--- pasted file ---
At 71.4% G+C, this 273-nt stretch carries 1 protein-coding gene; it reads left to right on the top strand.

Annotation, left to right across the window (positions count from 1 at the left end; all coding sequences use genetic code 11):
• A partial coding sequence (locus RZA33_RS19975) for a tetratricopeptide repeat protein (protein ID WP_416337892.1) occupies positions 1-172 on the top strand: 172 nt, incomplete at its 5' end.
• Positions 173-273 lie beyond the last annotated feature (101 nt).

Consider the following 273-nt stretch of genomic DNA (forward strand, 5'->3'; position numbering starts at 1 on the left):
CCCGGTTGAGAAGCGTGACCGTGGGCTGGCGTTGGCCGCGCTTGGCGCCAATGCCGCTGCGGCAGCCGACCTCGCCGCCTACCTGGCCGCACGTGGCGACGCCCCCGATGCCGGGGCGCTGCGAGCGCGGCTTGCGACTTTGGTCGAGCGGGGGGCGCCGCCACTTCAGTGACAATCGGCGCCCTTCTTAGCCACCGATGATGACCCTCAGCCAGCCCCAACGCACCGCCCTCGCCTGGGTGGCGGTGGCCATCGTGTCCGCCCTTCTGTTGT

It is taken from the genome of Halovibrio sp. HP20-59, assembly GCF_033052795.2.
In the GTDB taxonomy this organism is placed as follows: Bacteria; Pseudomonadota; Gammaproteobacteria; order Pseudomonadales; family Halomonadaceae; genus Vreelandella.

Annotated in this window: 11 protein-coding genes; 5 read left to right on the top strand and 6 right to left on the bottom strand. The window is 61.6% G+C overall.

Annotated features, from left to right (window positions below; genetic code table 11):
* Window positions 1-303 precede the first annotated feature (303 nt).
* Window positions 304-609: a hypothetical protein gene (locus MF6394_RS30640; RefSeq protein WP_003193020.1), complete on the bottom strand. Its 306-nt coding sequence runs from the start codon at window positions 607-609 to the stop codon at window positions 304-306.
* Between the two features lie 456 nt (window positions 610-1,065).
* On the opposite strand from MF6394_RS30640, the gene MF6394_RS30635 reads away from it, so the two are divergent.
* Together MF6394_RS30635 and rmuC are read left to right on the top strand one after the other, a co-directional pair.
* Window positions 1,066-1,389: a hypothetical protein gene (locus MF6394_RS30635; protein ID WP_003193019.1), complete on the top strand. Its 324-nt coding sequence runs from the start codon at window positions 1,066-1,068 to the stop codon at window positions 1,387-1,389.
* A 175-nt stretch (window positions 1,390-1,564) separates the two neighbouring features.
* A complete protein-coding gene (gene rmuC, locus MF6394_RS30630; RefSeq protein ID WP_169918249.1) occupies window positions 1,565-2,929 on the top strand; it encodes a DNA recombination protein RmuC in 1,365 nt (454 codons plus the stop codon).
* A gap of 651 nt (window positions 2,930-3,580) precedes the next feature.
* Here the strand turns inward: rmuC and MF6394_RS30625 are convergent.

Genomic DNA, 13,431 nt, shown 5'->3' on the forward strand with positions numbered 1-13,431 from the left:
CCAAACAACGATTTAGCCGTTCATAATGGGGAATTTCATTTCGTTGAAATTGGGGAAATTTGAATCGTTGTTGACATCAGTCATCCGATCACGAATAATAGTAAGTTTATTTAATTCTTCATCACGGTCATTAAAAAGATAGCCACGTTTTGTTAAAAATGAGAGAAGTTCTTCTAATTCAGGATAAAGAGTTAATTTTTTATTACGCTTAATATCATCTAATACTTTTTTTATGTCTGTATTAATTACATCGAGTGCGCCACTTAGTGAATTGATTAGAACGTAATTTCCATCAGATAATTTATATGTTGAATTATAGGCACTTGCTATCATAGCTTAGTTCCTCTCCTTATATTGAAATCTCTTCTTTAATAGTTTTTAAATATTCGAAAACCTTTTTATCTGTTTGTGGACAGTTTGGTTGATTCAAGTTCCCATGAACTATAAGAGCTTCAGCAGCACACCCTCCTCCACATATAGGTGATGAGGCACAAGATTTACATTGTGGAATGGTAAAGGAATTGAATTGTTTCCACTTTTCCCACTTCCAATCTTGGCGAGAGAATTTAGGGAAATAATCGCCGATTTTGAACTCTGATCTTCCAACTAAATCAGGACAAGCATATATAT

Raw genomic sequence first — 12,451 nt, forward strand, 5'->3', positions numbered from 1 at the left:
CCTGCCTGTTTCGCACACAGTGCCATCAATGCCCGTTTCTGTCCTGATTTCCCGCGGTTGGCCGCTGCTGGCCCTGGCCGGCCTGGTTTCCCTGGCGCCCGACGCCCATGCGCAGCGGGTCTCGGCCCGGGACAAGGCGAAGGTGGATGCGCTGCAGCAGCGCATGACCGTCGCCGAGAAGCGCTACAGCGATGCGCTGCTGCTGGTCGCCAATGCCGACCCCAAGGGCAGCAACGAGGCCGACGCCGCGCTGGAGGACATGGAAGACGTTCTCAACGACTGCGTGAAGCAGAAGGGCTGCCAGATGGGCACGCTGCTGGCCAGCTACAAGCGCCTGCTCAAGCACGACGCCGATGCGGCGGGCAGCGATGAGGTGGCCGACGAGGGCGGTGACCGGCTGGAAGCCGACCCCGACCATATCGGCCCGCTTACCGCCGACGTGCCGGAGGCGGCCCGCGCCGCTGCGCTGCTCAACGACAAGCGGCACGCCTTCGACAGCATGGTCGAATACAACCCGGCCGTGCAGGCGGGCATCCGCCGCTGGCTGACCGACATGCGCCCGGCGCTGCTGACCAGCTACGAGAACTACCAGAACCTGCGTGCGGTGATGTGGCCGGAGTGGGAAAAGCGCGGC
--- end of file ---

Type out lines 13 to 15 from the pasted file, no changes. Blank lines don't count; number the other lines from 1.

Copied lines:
* Between the two features lie 456 nt (window positions 610-1,065).
* On the opposite strand from MF6394_RS30640, the gene MF6394_RS30635 reads away from it, so the two are divergent.
* Together MF6394_RS30635 and rmuC are read left to right on the top strand one after the other, a co-directional pair.